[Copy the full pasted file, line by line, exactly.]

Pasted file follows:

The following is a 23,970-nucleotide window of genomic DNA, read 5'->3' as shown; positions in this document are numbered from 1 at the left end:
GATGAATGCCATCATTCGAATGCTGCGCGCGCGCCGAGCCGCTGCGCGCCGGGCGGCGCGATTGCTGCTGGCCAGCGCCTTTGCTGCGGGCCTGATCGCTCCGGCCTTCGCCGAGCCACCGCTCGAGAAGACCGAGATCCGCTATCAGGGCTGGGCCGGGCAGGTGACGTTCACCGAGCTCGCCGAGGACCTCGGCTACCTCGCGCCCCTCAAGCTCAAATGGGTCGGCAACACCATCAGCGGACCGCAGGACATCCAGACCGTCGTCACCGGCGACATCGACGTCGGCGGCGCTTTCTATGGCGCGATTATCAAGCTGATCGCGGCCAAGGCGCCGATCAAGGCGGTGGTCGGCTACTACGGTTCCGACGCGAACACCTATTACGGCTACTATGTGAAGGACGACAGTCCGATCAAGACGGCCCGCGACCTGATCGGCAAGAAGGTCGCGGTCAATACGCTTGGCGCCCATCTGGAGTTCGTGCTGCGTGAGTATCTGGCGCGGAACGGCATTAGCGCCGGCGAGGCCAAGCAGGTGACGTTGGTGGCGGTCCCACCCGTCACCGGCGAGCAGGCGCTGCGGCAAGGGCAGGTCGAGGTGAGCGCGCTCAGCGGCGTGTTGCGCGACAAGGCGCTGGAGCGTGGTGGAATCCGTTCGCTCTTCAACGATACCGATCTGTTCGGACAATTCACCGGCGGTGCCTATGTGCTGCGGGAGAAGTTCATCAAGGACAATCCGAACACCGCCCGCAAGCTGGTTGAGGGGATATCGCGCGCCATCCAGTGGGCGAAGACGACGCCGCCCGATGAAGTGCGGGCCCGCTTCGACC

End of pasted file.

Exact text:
The following is a 23,970-nucleotide window of genomic DNA, read 5'->3' as shown; positions in this document are numbered from 1 at the left end:
GATGAATGCCATCATTCGAATGCTGCGCGCGCGCCGAGCCGCTGCGCGCCGGGCGGCGCGATTGCTGCTGGCCAGCGCCTTTGCTGCGGGCCTGATCGCTCCGGCCTTCGCCGAGCCACCGCTCGAGAAGACCGAGATCCGCTATCAGGGCTGGGCCGGGCAGGTGACGTTCACCGAGCTCGCCGAGGACCTCGGCTACCTCGCGCCCCTCAAGCTCAAATGGGTCGGCAACACCATCAGCGGACCGCAGGACATCCAGACCGTCGTCACCGGCGACATCGACGTCGGCGGCGCTTTCTATGGCGCGATTATCAAGCTGATCGCGGCCAAGGCGCCGATCAAGGCGGTGGTCGGCTACTACGGTTCCGACGCGAACACCTATTACGGCTACTATGTGAAGGACGACAGTCCGATCAAGACGGCCCGCGACCTGATCGGCAAGAAGGTCGCGGTCAATACGCTTGGCGCCCATCTGGAGTTCGTGCTGCGTGAGTATCTGGCGCGGAACGGCATTAGCGCCGGCGAGGCCAAGCAGGTGACGTTGGTGGCGGTCCCACCCGTCACCGGCGAGCAGGCGCTGCGGCAAGGGCAGGTCGAGGTGAGCGCGCTCAGCGGCGTGTTGCGCGACAAGGCGCTGGAGCGTGGTGGAATCCGTTCGCTCTTCAACGATACCGATCTGTTCGGACAATTCACCGGCGGTGCCTATGTGCTGCGGGAGAAGTTCATCAAGGACAATCCGAACACCGCCCGCAAGCTGGTTGAGGGGATATCGCGCGCCATCCAGTGGGCGAAGACGACGCCGCCCGATGAAGTGCGGGCCCGCTTCGACC